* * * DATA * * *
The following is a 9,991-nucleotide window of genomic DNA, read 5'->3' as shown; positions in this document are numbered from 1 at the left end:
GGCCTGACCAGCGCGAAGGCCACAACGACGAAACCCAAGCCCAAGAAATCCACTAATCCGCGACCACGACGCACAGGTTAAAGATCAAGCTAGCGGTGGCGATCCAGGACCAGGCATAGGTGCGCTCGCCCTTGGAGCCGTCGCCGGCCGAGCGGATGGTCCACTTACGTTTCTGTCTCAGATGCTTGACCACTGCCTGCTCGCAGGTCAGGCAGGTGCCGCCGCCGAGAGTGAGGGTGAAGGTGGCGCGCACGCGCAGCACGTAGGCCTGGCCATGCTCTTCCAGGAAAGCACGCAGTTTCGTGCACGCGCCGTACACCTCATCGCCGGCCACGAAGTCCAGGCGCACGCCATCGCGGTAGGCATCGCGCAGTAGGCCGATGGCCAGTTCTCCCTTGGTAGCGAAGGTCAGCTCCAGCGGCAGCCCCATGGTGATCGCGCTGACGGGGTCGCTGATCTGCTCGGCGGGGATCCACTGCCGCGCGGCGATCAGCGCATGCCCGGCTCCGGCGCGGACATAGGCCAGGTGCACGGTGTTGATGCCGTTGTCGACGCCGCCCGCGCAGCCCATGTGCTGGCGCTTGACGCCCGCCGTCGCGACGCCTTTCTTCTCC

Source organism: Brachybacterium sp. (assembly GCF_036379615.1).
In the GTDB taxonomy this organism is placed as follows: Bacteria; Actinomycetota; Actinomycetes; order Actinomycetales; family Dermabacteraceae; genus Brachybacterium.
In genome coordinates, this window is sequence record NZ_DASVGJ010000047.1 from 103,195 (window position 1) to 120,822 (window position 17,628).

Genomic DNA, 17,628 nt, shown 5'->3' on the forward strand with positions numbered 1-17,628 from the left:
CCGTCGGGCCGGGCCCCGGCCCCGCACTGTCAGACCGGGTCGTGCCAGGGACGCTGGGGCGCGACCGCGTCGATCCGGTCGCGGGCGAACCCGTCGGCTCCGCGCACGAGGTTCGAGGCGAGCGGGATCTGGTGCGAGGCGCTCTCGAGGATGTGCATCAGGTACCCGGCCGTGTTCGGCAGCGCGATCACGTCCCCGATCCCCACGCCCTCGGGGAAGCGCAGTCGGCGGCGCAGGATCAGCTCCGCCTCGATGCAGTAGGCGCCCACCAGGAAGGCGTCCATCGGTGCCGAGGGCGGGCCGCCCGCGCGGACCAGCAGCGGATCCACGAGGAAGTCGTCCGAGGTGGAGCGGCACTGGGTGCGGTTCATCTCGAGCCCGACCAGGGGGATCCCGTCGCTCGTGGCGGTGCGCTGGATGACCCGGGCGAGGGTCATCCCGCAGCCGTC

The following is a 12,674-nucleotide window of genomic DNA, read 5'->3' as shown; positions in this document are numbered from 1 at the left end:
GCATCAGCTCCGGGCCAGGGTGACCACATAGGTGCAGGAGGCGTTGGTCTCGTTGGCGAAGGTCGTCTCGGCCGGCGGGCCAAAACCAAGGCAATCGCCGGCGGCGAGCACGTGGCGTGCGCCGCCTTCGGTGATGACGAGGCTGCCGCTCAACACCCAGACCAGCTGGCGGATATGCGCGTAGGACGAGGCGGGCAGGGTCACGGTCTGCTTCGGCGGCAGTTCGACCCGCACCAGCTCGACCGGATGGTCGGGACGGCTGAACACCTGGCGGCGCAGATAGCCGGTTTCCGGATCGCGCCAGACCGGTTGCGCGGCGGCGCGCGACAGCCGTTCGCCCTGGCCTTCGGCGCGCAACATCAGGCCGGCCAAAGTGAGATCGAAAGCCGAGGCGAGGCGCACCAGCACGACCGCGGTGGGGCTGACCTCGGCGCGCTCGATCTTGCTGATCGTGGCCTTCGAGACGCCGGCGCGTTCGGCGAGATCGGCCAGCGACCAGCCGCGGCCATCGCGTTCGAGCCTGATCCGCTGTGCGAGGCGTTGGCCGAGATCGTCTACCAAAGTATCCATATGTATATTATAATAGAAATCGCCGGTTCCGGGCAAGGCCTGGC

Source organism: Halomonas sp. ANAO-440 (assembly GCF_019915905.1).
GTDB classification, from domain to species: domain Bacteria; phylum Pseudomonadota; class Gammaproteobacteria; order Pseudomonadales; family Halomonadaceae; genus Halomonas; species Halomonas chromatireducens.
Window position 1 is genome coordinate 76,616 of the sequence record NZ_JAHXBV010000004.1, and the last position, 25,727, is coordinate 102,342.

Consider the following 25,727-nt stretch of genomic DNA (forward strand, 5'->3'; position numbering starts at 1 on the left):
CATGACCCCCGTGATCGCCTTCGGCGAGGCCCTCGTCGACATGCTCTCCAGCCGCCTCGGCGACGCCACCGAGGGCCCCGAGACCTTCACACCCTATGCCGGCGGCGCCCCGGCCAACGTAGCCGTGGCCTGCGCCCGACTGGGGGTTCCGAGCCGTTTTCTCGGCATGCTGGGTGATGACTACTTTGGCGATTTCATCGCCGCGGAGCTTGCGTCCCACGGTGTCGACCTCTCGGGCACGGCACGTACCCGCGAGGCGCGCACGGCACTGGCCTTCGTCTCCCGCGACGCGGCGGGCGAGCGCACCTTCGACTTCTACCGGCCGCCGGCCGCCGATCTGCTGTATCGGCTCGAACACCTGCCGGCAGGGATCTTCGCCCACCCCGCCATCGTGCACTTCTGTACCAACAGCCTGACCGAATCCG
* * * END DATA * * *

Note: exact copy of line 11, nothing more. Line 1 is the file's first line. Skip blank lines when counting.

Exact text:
GTDB classification, from domain to species: domain Bacteria; phylum Pseudomonadota; class Gammaproteobacteria; order Pseudomonadales; family Halomonadaceae; genus Halomonas; species Halomonas chromatireducens.